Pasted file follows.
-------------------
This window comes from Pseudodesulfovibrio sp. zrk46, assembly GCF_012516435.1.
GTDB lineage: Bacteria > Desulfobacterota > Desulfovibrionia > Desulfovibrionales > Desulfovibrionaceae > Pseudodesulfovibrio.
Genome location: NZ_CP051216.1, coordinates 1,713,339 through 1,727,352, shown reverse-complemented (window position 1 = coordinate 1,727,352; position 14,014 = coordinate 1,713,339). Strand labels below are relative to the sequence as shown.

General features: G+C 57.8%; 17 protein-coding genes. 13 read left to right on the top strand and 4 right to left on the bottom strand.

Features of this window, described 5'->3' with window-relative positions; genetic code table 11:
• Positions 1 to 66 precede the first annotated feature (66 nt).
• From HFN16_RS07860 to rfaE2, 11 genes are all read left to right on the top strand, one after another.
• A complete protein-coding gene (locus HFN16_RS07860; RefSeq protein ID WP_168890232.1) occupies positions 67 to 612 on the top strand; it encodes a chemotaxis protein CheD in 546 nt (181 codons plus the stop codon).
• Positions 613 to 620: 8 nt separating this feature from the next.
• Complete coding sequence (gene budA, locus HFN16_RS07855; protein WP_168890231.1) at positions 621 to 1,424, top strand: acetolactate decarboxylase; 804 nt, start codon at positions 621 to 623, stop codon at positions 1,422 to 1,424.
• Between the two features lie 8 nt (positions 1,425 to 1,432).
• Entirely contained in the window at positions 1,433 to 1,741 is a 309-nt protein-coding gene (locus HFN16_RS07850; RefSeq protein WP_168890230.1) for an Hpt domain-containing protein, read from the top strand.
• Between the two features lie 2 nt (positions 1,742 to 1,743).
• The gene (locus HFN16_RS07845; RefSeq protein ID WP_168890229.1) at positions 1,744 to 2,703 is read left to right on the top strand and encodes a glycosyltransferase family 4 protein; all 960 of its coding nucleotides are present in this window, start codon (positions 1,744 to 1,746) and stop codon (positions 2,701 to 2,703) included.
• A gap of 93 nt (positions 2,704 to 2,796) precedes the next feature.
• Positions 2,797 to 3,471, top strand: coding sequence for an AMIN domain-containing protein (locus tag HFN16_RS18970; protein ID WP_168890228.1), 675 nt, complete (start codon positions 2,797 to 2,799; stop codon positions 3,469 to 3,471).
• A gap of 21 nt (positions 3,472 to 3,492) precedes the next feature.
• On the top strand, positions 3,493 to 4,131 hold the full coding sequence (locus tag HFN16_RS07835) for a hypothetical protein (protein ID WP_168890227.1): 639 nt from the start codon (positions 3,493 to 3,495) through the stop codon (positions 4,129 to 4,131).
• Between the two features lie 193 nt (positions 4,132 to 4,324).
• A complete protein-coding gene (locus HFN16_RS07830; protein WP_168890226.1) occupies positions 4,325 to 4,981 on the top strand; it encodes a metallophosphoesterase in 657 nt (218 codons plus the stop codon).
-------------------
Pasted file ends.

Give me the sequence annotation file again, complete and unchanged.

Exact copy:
This window comes from Pseudodesulfovibrio sp. zrk46, assembly GCF_012516435.1.
GTDB lineage: Bacteria > Desulfobacterota > Desulfovibrionia > Desulfovibrionales > Desulfovibrionaceae > Pseudodesulfovibrio.
Genome location: NZ_CP051216.1, coordinates 1,713,339 through 1,727,352, shown reverse-complemented (window position 1 = coordinate 1,727,352; position 14,014 = coordinate 1,713,339). Strand labels below are relative to the sequence as shown.

General features: G+C 57.8%; 17 protein-coding genes. 13 read left to right on the top strand and 4 right to left on the bottom strand.

Features of this window, described 5'->3' with window-relative positions; genetic code table 11:
• Positions 1 to 66 precede the first annotated feature (66 nt).
• From HFN16_RS07860 to rfaE2, 11 genes are all read left to right on the top strand, one after another.
• A complete protein-coding gene (locus HFN16_RS07860; RefSeq protein ID WP_168890232.1) occupies positions 67 to 612 on the top strand; it encodes a chemotaxis protein CheD in 546 nt (181 codons plus the stop codon).
• Positions 613 to 620: 8 nt separating this feature from the next.
• Complete coding sequence (gene budA, locus HFN16_RS07855; protein WP_168890231.1) at positions 621 to 1,424, top strand: acetolactate decarboxylase; 804 nt, start codon at positions 621 to 623, stop codon at positions 1,422 to 1,424.
• Between the two features lie 8 nt (positions 1,425 to 1,432).
• Entirely contained in the window at positions 1,433 to 1,741 is a 309-nt protein-coding gene (locus HFN16_RS07850; RefSeq protein WP_168890230.1) for an Hpt domain-containing protein, read from the top strand.
• Between the two features lie 2 nt (positions 1,742 to 1,743).
• The gene (locus HFN16_RS07845; RefSeq protein ID WP_168890229.1) at positions 1,744 to 2,703 is read left to right on the top strand and encodes a glycosyltransferase family 4 protein; all 960 of its coding nucleotides are present in this window, start codon (positions 1,744 to 1,746) and stop codon (positions 2,701 to 2,703) included.
• A gap of 93 nt (positions 2,704 to 2,796) precedes the next feature.
• Positions 2,797 to 3,471, top strand: coding sequence for an AMIN domain-containing protein (locus tag HFN16_RS18970; protein ID WP_168890228.1), 675 nt, complete (start codon positions 2,797 to 2,799; stop codon positions 3,469 to 3,471).
• A gap of 21 nt (positions 3,472 to 3,492) precedes the next feature.
• On the top strand, positions 3,493 to 4,131 hold the full coding sequence (locus tag HFN16_RS07835) for a hypothetical protein (protein ID WP_168890227.1): 639 nt from the start codon (positions 3,493 to 3,495) through the stop codon (positions 4,129 to 4,131).
• Between the two features lie 193 nt (positions 4,132 to 4,324).
• A complete protein-coding gene (locus HFN16_RS07830; protein WP_168890226.1) occupies positions 4,325 to 4,981 on the top strand; it encodes a metallophosphoesterase in 657 nt (218 codons plus the stop codon).